Keywords: azomethines; composites; HOMO-LUMO; imines; organic devices; TiO2


Understanding the interaction between various nanomaterials and small organic and polymeric molecules is of current interest for the design of new nanomaterials in several fields, for example, optoeletronics and biomedicine [1-6]. For organic devices such as solar cells or light emitting diodes, the air-stable organic compounds with special architecture are needed to obtain suitable values of the various important photovoltaic parameters (Voc – open circuit voltage, Jsc – short circuit current density, FF – fill factor, PCE – power conversion efficiency, lifetime) and luminescence parameters (e.g., quantum yield, lifetime) [7-14]. In recent years, the efficiency of bulk heterojunction organic solar cells has shown great improvement, from 2.5 to 13%. Such rapid progress brings us closer to actual commercialization of this technology, however, still some technical issues require further attention.

Nanomaterials based on organic compounds are very promising for organic devices, offering low-cost production, flexibility, transparency, low light suitability and disposability. For example, thiazoles, a group of heterocycles with electron-rich sulfur atoms and electron-withdrawing nitrogen atoms, exhibit good hole transporting properties with a low ionization potential, making them widely used electron-accepting materials in organic solar cells [15-17]. Nowadays, imines (azomethines), being condensation products of diamine/amine and aldehyde/dialdehyde, are an emerging class of organic materials for organic photovoltaic applications due to their inexpensive production and short purification time [18-20]. In the last 10 years, photovoltaic devices containing imines and polyimines with various device architectures were investigated [19-33]. However, the bottleneck of these devices is still the low power conversion efficiency (PCE), which is currently not satisfactory for application. The highest reported value of PCE for perovskite solar cells based on azomethine with the triphenylamine and 3,4-ethylenedioxythiophene moieties was 11%, whereas the PCE value for 2,2’,7,7’-tetrakis-(N,N-di-p-methoxyphenylamine)-9,9’-spirobifluorene (Spiro-OMeTAD) was 11.9% [28]. The total cost of this azomethine, with known solubility and energy levels, is $10 per gram, which makes it a good substitute for expensive Spiro-OMeTAD [28]. Recently, asymmetrical azomethine with porphiryne moieties was tested in dye-sensitized solar cells and a PCE of 1.75% was achieved [24], while azomethine with triphenylamine, thiophene and thiazolo moieties showed a PCE of 2.2% [30].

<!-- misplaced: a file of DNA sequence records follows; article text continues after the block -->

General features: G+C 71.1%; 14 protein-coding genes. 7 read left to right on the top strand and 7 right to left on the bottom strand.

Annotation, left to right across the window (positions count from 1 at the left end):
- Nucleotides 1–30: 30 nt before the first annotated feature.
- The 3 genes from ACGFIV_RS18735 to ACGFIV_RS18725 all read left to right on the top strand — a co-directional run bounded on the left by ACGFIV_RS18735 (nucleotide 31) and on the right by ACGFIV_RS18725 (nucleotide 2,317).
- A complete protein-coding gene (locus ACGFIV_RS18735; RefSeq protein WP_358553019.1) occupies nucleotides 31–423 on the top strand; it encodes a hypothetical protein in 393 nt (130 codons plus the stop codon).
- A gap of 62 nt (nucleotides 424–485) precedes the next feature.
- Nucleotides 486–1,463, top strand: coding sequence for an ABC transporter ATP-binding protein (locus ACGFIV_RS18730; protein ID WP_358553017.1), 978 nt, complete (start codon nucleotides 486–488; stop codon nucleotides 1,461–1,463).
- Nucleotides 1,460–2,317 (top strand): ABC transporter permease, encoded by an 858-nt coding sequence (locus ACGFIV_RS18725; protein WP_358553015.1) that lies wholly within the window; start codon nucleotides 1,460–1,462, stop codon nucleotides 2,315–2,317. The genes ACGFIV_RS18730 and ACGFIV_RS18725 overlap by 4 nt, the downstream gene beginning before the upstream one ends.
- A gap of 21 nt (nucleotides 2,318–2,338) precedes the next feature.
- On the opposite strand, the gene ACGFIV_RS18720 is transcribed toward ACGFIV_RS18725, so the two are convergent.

Titanium dioxide, due to its suitable band position, non-toxicity, low cost, and simple synthesis, is an appropriate material for modification of various metals. Its chemical stability and biocompatibility plays an important role in various applications such as gas sensors, photocatalytic hydrogen generation, photovoltaic and photo-electrochemical cells, and environmental photocatalysis [34-43].